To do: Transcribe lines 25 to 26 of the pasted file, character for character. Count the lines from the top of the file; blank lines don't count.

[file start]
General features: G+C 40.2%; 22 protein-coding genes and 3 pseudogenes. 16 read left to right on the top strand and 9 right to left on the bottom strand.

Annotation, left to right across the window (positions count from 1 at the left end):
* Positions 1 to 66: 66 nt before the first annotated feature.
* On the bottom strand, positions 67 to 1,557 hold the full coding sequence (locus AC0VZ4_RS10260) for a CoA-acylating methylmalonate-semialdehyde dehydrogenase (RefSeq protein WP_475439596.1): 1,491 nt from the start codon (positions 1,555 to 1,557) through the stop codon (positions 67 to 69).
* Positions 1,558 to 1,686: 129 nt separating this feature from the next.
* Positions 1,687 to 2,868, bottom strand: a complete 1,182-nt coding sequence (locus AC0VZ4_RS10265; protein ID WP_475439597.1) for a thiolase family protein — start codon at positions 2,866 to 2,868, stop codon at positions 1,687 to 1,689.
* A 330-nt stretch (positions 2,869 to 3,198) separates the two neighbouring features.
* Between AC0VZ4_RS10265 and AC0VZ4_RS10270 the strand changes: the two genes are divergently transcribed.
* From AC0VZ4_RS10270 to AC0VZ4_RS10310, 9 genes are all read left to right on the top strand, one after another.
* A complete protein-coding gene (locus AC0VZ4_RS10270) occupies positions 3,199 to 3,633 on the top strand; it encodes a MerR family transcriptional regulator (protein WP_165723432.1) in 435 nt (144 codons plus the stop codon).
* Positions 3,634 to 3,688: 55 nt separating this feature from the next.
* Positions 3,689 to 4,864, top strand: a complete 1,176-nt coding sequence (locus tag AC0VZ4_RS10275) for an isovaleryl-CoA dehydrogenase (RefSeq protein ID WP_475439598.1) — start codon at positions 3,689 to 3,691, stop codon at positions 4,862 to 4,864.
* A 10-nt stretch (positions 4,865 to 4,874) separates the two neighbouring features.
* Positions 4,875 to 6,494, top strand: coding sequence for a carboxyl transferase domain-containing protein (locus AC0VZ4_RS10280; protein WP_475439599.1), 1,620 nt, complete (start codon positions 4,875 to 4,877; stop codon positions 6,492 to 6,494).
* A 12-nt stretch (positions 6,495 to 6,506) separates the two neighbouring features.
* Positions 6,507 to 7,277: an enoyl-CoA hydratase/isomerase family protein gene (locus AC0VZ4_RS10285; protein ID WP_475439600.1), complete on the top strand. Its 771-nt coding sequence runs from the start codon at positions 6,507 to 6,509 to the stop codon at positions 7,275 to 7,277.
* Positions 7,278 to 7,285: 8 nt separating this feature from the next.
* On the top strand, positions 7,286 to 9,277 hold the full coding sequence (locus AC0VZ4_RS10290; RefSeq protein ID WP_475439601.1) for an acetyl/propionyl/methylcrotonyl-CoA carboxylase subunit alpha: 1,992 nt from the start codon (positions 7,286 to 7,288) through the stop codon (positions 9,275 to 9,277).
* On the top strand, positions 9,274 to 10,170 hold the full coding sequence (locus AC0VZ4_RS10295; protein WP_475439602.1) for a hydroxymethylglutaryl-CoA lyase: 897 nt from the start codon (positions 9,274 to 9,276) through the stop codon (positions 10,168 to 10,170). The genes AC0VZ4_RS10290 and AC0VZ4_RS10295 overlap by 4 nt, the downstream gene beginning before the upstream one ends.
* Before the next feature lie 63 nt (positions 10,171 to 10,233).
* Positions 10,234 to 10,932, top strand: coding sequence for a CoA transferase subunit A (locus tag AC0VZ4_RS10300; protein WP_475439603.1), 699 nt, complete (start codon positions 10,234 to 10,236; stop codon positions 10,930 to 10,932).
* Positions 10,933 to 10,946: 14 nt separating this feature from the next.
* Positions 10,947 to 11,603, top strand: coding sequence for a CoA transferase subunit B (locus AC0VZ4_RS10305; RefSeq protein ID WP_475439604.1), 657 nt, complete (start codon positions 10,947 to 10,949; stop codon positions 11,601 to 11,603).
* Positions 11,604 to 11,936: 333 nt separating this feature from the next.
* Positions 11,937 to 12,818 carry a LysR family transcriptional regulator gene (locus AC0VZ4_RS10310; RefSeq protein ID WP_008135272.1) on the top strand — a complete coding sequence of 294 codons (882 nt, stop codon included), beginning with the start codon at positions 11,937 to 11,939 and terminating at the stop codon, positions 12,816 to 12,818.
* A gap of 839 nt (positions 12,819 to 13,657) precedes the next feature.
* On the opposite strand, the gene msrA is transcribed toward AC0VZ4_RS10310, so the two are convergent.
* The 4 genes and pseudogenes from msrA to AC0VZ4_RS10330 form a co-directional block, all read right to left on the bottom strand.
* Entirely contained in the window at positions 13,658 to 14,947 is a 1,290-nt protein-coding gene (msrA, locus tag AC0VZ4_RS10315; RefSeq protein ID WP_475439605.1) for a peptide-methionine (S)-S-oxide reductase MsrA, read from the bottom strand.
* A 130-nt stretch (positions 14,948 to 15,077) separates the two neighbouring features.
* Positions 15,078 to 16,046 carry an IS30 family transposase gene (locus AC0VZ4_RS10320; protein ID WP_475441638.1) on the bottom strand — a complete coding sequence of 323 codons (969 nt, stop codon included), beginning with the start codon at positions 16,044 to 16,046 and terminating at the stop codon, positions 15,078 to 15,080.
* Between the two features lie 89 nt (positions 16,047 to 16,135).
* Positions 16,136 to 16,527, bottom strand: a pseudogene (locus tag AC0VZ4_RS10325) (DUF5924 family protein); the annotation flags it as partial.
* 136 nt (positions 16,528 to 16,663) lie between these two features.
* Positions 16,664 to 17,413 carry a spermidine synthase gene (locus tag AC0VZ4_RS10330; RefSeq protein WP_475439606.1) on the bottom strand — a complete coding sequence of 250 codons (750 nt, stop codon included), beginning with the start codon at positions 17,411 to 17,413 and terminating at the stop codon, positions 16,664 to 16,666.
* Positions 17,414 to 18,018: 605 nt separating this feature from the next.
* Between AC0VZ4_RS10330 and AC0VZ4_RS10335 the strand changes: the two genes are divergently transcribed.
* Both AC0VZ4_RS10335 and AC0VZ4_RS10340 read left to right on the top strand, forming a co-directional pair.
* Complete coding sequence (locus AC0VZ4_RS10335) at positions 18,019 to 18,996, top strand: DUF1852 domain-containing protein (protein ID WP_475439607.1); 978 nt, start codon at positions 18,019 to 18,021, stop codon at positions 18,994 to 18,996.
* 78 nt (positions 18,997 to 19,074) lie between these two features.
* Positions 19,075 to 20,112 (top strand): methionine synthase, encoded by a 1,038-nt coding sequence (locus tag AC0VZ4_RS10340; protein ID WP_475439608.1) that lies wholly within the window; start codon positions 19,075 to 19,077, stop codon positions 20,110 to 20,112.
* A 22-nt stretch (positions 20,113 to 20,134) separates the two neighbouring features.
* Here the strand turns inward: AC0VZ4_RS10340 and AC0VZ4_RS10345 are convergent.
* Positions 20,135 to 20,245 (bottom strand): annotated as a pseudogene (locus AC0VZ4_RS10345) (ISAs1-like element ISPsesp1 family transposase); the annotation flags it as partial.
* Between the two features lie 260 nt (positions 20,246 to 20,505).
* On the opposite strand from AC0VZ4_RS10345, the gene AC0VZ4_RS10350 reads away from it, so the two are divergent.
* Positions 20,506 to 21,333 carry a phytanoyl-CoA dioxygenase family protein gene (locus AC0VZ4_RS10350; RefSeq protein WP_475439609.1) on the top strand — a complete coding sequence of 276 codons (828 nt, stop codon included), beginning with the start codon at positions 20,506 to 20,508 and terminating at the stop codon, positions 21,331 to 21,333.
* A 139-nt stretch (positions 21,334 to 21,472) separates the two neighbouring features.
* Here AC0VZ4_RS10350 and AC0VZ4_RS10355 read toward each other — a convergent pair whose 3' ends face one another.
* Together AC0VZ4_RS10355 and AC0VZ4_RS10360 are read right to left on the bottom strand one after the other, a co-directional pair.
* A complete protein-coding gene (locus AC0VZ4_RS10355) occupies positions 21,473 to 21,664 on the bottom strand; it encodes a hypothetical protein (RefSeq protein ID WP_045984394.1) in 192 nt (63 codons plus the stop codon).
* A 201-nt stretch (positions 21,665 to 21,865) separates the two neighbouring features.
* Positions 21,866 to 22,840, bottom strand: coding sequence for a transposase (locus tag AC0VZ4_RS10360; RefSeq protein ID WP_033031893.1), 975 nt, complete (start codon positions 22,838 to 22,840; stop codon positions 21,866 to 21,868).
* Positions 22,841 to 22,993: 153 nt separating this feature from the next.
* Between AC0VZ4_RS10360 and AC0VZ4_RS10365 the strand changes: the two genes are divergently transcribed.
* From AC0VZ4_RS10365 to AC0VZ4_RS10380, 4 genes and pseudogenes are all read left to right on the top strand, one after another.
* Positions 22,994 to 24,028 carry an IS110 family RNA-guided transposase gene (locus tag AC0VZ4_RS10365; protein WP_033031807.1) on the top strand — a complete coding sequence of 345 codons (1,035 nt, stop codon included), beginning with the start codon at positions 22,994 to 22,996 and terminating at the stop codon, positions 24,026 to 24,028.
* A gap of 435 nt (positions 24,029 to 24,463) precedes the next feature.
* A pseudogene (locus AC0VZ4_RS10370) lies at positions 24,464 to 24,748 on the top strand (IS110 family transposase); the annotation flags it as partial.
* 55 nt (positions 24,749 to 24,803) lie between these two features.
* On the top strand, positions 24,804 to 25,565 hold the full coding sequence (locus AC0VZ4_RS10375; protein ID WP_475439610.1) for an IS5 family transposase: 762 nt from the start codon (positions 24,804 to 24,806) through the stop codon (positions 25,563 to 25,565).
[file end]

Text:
* Positions 11,937 to 12,818 carry a LysR family transcriptional regulator gene (locus AC0VZ4_RS10310; RefSeq protein ID WP_008135272.1) on the top strand — a complete coding sequence of 294 codons (882 nt, stop codon included), beginning with the start codon at positions 11,937 to 11,939 and terminating at the stop codon, positions 12,816 to 12,818.
* A gap of 839 nt (positions 12,819 to 13,657) precedes the next feature.